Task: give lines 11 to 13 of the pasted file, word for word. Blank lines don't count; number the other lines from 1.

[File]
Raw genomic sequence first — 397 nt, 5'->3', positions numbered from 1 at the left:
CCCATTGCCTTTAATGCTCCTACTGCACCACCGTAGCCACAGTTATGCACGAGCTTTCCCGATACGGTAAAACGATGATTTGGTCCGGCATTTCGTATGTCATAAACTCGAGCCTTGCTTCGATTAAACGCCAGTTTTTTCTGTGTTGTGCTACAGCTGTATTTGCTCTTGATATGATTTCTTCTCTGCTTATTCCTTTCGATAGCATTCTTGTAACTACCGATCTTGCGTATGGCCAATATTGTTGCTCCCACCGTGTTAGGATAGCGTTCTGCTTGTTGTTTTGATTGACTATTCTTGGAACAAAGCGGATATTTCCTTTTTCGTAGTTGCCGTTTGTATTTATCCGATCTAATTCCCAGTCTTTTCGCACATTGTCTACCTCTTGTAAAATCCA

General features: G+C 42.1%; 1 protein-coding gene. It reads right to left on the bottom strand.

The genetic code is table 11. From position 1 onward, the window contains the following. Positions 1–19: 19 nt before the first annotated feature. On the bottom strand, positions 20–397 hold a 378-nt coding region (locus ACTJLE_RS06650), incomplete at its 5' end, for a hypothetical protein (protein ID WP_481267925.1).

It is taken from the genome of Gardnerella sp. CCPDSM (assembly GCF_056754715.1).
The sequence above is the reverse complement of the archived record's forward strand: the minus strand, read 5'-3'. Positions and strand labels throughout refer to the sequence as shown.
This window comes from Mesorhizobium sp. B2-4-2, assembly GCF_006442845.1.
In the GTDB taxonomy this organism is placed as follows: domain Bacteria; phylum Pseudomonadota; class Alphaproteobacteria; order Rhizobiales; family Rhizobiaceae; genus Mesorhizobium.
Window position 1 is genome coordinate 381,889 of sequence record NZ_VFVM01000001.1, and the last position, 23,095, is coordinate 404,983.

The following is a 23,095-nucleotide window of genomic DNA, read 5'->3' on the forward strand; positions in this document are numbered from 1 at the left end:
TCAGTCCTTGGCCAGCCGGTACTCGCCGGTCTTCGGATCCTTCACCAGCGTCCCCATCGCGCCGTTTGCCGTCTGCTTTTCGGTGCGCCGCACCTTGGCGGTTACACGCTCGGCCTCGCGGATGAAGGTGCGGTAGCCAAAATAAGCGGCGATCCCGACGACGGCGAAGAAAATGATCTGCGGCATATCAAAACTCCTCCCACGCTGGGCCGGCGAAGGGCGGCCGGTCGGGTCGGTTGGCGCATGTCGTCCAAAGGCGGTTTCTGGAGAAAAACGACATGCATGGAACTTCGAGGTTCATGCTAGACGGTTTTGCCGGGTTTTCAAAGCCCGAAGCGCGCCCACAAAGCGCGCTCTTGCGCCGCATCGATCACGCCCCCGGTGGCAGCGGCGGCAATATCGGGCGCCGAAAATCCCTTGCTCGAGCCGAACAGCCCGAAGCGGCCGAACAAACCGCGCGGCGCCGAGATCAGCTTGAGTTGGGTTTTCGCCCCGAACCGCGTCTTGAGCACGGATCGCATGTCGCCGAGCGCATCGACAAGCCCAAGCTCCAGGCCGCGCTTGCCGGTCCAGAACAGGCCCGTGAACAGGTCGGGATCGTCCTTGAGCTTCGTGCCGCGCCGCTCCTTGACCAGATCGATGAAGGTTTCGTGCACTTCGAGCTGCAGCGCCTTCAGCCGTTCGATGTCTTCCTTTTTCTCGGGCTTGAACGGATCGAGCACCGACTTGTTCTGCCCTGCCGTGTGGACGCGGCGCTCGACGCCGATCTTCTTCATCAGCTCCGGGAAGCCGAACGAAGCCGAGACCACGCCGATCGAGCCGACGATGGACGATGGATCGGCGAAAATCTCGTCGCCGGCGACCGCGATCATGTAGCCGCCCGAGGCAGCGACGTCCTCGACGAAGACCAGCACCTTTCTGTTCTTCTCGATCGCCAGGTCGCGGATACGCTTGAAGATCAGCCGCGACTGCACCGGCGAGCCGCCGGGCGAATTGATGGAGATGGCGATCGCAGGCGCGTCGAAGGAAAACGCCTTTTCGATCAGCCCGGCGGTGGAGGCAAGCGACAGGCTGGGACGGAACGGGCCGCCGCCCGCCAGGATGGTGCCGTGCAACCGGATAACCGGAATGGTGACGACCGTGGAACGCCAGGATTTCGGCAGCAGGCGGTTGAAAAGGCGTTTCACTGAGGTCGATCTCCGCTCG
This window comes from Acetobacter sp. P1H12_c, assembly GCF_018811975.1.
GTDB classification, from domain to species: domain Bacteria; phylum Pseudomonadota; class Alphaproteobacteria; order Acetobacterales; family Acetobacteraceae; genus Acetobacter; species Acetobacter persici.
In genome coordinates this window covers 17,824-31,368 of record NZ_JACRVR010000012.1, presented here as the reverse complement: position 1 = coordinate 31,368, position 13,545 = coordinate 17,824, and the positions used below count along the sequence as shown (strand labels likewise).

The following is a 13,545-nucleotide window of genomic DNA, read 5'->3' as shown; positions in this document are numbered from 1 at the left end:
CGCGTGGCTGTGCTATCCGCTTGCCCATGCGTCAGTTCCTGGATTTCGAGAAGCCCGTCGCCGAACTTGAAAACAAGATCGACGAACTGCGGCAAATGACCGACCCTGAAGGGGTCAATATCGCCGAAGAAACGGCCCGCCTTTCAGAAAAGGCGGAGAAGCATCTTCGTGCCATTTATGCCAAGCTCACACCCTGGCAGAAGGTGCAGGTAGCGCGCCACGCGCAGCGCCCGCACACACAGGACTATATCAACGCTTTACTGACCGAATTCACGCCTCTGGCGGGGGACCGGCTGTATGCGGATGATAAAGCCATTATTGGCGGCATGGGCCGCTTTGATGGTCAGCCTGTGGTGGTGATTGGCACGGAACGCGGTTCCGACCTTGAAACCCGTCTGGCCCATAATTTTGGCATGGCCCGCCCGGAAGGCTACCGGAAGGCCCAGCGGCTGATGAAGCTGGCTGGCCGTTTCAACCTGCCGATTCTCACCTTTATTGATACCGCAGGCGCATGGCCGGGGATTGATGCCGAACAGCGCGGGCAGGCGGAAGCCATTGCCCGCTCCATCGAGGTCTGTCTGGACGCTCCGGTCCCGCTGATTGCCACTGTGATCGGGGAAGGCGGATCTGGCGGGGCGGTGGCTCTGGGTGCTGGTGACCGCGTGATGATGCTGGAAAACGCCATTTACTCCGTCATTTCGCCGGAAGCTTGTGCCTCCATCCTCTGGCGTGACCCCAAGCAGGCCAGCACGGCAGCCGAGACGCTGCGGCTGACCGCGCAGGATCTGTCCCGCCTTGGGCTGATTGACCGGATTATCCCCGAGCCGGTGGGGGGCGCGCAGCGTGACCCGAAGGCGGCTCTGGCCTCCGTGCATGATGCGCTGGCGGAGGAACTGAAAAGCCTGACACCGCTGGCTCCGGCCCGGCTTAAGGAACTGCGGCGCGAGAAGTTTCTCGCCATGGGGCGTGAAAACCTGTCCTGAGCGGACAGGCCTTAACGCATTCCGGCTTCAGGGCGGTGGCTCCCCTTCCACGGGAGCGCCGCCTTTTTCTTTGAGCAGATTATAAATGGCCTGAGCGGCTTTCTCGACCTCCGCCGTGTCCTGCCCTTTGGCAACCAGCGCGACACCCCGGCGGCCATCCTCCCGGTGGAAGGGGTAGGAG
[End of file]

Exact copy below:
TCAGTCCTTGGCCAGCCGGTACTCGCCGGTCTTCGGATCCTTCACCAGCGTCCCCATCGCGCCGTTTGCCGTCTGCTTTTCGGTGCGCCGCACCTTGGCGGTTACACGCTCGGCCTCGCGGATGAAGGTGCGGTAGCCAAAATAAGCGGCGATCCCGACGACGGCGAAGAAAATGATCTGCGGCATATCAAAACTCCTCCCACGCTGGGCCGGCGAAGGGCGGCCGGTCGGGTCGGTTGGCGCATGTCGTCCAAAGGCGGTTTCTGGAGAAAAACGACATGCATGGAACTTCGAGGTTCATGCTAGACGGTTTTGCCGGGTTTTCAAAGCCCGAAGCGCGCCCACAAAGCGCGCTCTTGCGCCGCATCGATCACGCCCCCGGTGGCAGCGGCGGCAATATCGGGCGCCGAAAATCCCTTGCTCGAGCCGAACAGCCCGAAGCGGCCGAACAAACCGCGCGGCGCCGAGATCAGCTTGAGTTGGGTTTTCGCCCCGAACCGCGTCTTGAGCACGGATCGCATGTCGCCGAGCGCATCGACAAGCCCAAGCTCCAGGCCGCGCTTGCCGGTCCAGAACAGGCCCGTGAACAGGTCGGGATCGTCCTTGAGCTTCGTGCCGCGCCGCTCCTTGACCAGATCGATGAAGGTTTCGTGCACTTCGAGCTGCAGCGCCTTCAGCCGTTCGATGTCTTCCTTTTTCTCGGGCTTGAACGGATCGAGCACCGACTTGTTCTGCCCTGCCGTGTGGACGCGGCGCTCGACGCCGATCTTCTTCATCAGCTCCGGGAAGCCGAACGAAGCCGAGACCACGCCGATCGAGCCGACGATGGACGATGGATCGGCGAAAATCTCGTCGCCGGCGACCGCGATCATGTAGCCGCCCGAGGCAGCGACGTCCTCGACGAAGACCAGCACCTTTCTGTTCTTCTCGATCGCCAGGTCGCGGATACGCTTGAAGATCAGCCGCGACTGCACCGGCGAGCCGCCGGGCGAATTGATGGAGATGGCGATCGCAGGCGCGTCGAAGGAAAACGCCTTTTCGATCAGCCCGGCGGTGGAGGCAAGCGACAGGCTGGGACGGAACGGGCCGCCGCCCGCCAGGATGGTGCCGTGCAACCGGATAACCGGAATGGTGACGACCGTGGAACGCCAGGATTTCGGCAGCAGGCGGTTGAAAAGGCGTTTCACTGAGGTCGATCTCCGCTCG
This window comes from Acetobacter sp. P1H12_c, assembly GCF_018811975.1.
GTDB classification, from domain to species: domain Bacteria; phylum Pseudomonadota; class Alphaproteobacteria; order Acetobacterales; family Acetobacteraceae; genus Acetobacter; species Acetobacter persici.